So Hornblower was fired from Cowboy Duke’s Science Show, and now Cowboy Duke showed absolutely no interest in Teentime!, or as Hornblower was calling it now, Virgule. “What? I don’t even know what that means!” Cowboy Duke said. Then he told Hornblower that this educational TV notion he had wasn’t really a solid idea. In fact, it wasn’t an idea at all. It was an idea to have an idea of an idea. And this was a fair criticism. Initially Hornblower had wanted some kind of old fashioned panel quiz show, so we worked with that for a while. It seemed to be based on something he remembered from about 1953. Then he heard about a new kiddy show where the kids write and perform their own material, and he decided that’s what we’d be, too, except with older, smarter kids.
“But what makes your—concept—so different from the other kiddy shows,” Cowboy Duke asked. He asked this, scratching his head, about four or five times. And Hornblower would go, “Well we’re better. We’re smarter. We’re older. Not aiming for eight-to-ten-year-olds. No sirree. We’ve got 14, 15, 16-year-olds. Appealing to an audience market not being served.”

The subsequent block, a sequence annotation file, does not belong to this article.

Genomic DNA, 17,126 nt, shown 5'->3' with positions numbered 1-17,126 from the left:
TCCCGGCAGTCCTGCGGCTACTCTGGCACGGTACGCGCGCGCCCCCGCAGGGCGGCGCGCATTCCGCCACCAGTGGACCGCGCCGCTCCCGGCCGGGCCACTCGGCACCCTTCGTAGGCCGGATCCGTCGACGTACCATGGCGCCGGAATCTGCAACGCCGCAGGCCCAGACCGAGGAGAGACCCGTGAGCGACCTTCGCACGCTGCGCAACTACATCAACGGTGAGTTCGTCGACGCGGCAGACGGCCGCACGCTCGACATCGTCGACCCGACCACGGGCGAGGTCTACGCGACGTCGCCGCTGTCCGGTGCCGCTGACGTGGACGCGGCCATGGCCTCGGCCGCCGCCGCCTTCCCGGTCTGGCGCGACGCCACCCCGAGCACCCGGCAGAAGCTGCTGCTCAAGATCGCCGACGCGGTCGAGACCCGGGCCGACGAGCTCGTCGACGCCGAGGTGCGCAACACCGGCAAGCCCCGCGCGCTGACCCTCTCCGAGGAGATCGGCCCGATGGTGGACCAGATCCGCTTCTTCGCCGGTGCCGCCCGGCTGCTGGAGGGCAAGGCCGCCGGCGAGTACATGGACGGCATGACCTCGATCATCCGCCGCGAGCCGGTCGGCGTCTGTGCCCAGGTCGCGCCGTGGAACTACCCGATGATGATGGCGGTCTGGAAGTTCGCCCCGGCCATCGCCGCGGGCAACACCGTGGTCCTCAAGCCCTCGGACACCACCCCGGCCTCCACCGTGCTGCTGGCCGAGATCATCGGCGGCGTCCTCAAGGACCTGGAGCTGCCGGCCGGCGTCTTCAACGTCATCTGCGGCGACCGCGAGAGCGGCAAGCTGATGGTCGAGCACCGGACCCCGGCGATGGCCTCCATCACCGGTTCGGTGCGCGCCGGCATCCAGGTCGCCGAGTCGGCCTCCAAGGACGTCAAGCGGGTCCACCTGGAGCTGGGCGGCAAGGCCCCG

The meeting ran on for twenty, twenty-five minutes, and we were very embarrassed for Hornblower. But he wasn’t fazed at all. His mood was buoyant, or at least his delusions were copper-bottomed. He decided we should all go to Pawtucket, Rhode Island, where there was this “beautiful booy” he was trying to recruit for the kiddy show.
“He so beautiful. Has big house. We can all stay. You want come with?” That’s how Hornblower talked.
His resourcefulness, his ability to live on air, was a marvel to behold. He’d been supporting himself all summer by borrowing money from friends and strangers. He’d get himself invited to weekend parties, in Dover, or the Cape or Nantucket, where he’d bring some marijuana and persuade other guests to buy “stock” in his proposed production company. The stock certificates were handwritten IOUs torn from a yellow legal pad. Maybe the proto-tycoons he was sponging off rationalized it by thinking, “Well $200 isn’t that much, considering we smoked some pretty righteous dope…”
So that was summer 1973. And now here we are, end of the year. If I really wanted an update on Hornblower and company, that would have to wait till 1974. Right now I had to go back to Perry Street and lie to Aunt Pudge that I’d stuffed all the neighbors’ mailboxes.
Uncle Ted was there, working through a bottle of Johnnie Black. Seeing The Citizen Kane Book reminded him of one of his many Orson Welles tales. I’d heard most of them, including this one, which came out a little different every time. It had to do with a time when Ted was living in Chicago, and working on the Studebaker account.